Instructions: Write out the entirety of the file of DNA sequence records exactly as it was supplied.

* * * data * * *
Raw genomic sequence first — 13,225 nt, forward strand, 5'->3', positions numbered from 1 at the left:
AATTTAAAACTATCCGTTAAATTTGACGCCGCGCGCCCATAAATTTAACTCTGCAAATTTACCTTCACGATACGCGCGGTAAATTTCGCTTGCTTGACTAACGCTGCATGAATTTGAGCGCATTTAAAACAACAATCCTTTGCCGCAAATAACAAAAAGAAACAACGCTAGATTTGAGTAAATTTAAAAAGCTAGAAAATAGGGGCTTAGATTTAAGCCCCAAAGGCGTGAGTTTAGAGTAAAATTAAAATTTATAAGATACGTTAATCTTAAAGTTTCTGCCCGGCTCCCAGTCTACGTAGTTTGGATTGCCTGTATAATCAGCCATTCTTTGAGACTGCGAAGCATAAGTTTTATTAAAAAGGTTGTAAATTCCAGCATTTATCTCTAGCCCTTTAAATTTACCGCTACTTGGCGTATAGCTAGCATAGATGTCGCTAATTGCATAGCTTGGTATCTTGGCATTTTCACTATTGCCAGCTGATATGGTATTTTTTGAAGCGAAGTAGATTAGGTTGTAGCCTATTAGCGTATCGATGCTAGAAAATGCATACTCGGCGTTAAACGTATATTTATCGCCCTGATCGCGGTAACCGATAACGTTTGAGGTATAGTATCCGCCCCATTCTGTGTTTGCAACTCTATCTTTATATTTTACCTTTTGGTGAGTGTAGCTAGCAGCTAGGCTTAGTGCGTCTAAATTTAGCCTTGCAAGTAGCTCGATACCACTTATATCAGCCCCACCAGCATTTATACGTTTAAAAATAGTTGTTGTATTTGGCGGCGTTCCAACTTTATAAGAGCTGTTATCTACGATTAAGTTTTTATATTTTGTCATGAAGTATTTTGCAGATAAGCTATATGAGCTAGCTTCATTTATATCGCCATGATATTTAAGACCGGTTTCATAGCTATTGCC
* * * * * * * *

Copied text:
Raw genomic sequence first — 13,225 nt, forward strand, 5'->3', positions numbered from 1 at the left:
AATTTAAAACTATCCGTTAAATTTGACGCCGCGCGCCCATAAATTTAACTCTGCAAATTTACCTTCACGATACGCGCGGTAAATTTCGCTTGCTTGACTAACGCTGCATGAATTTGAGCGCATTTAAAACAACAATCCTTTGCCGCAAATAACAAAAAGAAACAACGCTAGATTTGAGTAAATTTAAAAAGCTAGAAAATAGGGGCTTAGATTTAAGCCCCAAAGGCGTGAGTTTAGAGTAAAATTAAAATTTATAAGATACGTTAATCTTAAAGTTTCTGCCCGGCTCCCAGTCTACGTAGTTTGGATTGCCTGTATAATCAGCCATTCTTTGAGACTGCGAAGCATAAGTTTTATTAAAAAGGTTGTAAATTCCAGCATTTATCTCTAGCCCTTTAAATTTACCGCTACTTGGCGTATAGCTAGCATAGATGTCGCTAATTGCATAGCTTGGTATCTTGGCATTTTCACTATTGCCAGCTGATATGGTATTTTTTGAAGCGAAGTAGATTAGGTTGTAGCCTATTAGCGTATCGATGCTAGAAAATGCATACTCGGCGTTAAACGTATATTTATCGCCCTGATCGCGGTAACCGATAACGTTTGAGGTATAGTATCCGCCCCATTCTGTGTTTGCAACTCTATCTTTATATTTTACCTTTTGGTGAGTGTAGCTAGCAGCTAGGCTTAGTGCGTCTAAATTTAGCCTTGCAAGTAGCTCGATACCACTTATATCAGCCCCACCAGCATTTATACGTTTAAAAATAGTTGTTGTATTTGGCGGCGTTCCAACTTTATAAGAGCTGTTATCTACGATTAAGTTTTTATATTTTGTCATGAAGTATTTTGCAGATAAGCTATATGAGCTAGCTTCATTTATATCGCCATGATATTTAAGACCGGTTTCATAGCTATTGCC